When was the last time you used the phrase, “close enough”? It has become so commonplace in our language that you likely don’t have to think back very far. In a world dominated by consolation prizes and participation awards, the concept of “close enough” often substitutes for true success and achievement.
That lazy perspective becomes truly dangerous when it creeps into discussions of eternal truth and the means of salvation. Most of the world’s major religions are happy to accommodate and absorb other beliefs—Roman Catholicism mastered syncretism long ago. People today have no time for exclusive claims that impede their ability to carefully curate and personalize a faith of their own design. Most people are interested in truth, but only on their own terms.
But “close enough,” as the saying goes, only counts in horseshoes and hand grenades. When your eternal soul hangs in the balance, it’s downright deadly.
John MacArthur makes that point in his forthcoming book, Good News.
Many people today think that if they get most things right—even if they miss on “the Jesus part”—they’re still going to heaven. That’s the new breadth of tolerance that defines much of contemporary evangelicalism, which effectively opens a back door to heaven. It’s the revival of an ancient lie: you don’t have to believe specifically in Christ. As long as you’re a monotheist and believe in the one true God (and especially if you believe in the God of Abraham, Isaac, and Jacob), you’re going to be fine.
That mindset is diametrically opposed to what we read in Luke’s gospel. Jesus warns the Jews who have made the wrong conclusions about Him that they will not enjoy a lesser condemnation. In fact, not only will they not receive salvation, not only will they not be excused, but they will receive a greater condemnation. That ought to be a sobering message for people today who are trying to extend and expand the gospel to include anyone who believes in God—any god—as long as it’s a monotheistic system. And it ought to terrify everyone who presumes God’s standards are as fluid and flexible as twenty-first-century tolerance is.  John MacArthur, Good News (Orlando, FL: Reformation Trust Publishing, 2018), 4-5.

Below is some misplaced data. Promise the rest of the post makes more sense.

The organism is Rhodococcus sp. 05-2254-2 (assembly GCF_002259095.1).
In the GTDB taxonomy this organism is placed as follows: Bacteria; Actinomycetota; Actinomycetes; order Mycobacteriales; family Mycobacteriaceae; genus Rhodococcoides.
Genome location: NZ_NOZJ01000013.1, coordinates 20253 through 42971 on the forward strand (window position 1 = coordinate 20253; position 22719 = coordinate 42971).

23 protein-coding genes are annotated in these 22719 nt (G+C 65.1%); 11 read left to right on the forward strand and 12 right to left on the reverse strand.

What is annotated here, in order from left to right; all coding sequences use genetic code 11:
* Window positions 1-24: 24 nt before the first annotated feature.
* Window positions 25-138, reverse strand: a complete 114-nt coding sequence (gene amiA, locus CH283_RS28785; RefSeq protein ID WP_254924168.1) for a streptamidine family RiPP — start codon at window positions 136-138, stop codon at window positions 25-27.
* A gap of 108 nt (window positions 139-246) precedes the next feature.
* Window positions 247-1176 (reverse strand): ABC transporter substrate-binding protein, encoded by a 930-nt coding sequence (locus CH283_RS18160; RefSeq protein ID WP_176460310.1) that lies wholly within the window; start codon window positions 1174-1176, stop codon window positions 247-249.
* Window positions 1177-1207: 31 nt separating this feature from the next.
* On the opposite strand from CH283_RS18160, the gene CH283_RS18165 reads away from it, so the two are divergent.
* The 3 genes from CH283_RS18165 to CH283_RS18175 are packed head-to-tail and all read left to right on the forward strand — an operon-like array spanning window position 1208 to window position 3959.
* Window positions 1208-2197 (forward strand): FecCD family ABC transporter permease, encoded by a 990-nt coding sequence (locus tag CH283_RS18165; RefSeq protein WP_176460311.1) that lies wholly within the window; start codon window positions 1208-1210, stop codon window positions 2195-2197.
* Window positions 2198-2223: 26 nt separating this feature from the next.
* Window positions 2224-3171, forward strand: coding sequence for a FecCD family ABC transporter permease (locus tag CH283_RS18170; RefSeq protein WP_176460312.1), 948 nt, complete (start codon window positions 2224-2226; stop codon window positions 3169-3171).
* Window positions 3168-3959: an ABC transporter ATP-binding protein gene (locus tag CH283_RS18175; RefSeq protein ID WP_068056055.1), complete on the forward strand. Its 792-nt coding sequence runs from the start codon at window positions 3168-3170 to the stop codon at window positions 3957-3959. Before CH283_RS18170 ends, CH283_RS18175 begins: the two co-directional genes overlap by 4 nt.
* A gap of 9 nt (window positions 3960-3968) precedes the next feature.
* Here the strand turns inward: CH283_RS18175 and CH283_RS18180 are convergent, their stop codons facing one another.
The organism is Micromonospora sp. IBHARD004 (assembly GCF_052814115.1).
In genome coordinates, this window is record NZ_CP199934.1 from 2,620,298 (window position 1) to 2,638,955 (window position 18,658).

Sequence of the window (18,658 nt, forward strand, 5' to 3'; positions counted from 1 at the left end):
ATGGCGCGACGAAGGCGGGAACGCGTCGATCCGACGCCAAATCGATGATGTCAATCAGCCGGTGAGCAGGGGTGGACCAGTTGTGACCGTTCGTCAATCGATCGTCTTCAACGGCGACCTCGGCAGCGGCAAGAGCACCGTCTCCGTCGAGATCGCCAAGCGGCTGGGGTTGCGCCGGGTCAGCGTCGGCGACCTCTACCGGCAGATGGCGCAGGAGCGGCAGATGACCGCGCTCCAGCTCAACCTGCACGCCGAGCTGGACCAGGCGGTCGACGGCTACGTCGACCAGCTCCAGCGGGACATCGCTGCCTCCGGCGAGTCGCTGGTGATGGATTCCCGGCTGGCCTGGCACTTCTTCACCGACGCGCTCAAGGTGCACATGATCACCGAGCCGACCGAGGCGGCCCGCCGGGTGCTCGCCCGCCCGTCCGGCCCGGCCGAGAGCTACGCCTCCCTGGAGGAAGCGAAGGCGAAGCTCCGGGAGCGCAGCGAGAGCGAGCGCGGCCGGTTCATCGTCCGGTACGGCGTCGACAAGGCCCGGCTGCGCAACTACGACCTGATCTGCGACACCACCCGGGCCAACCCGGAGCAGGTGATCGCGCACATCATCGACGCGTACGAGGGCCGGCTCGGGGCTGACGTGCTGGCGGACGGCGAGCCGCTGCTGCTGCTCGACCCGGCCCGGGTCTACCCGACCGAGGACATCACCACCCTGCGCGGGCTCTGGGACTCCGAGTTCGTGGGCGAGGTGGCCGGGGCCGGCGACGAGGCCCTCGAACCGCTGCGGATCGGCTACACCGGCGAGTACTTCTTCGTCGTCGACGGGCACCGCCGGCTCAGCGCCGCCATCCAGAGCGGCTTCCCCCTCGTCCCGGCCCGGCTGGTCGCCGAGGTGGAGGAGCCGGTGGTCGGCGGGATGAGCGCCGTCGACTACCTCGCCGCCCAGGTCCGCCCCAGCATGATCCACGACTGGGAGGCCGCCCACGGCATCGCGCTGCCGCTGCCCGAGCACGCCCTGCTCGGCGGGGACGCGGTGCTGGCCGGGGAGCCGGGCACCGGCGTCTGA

John makes that same profound point in his sermon regarding Luke 5:33-39, “The Uniqueness of the Gospel.” In this familiar incident from the life of Christ, the Lord confronts the empty piety of the Pharisees and offers powerful illustrations of the gospel’s incompatibility with Judaism and every other religion of works.
Here we have then the uniqueness of the gospel by demonstration of its incompatibility with Judaism. And here in this text, Jesus points out the bankruptcy, the emptiness, the incompatibility of the Jewish religion of His day with the gospel. And this is really something we need to keep in our minds because today in this inclusivistic mentality, everybody wants to give people credit for their religion and maybe we kind of introduce Jesus into it but we don’t upset it. The fact of the matter is the gospel can only, if it is to be effective, it can only replace all other religious systems.
The true gospel of Christ cannot be blended with other religions. It cannot accommodate error, and it cannot absorb false theology. It is utterly exclusive and distinct from the world’s religions and Satan’s lies.
As those who have had our eyes opened and our minds illuminated by the Holy Spirit, we cannot compromise the truth of Scripture. We must hold fast to the uniqueness of the gospel and the uncorrupted clarity of God’s Word. John MacArthur’s sermon is a clear and necessary call to the church to protect the purity of the gospel and faithfully proclaim God’s plan of redemption.
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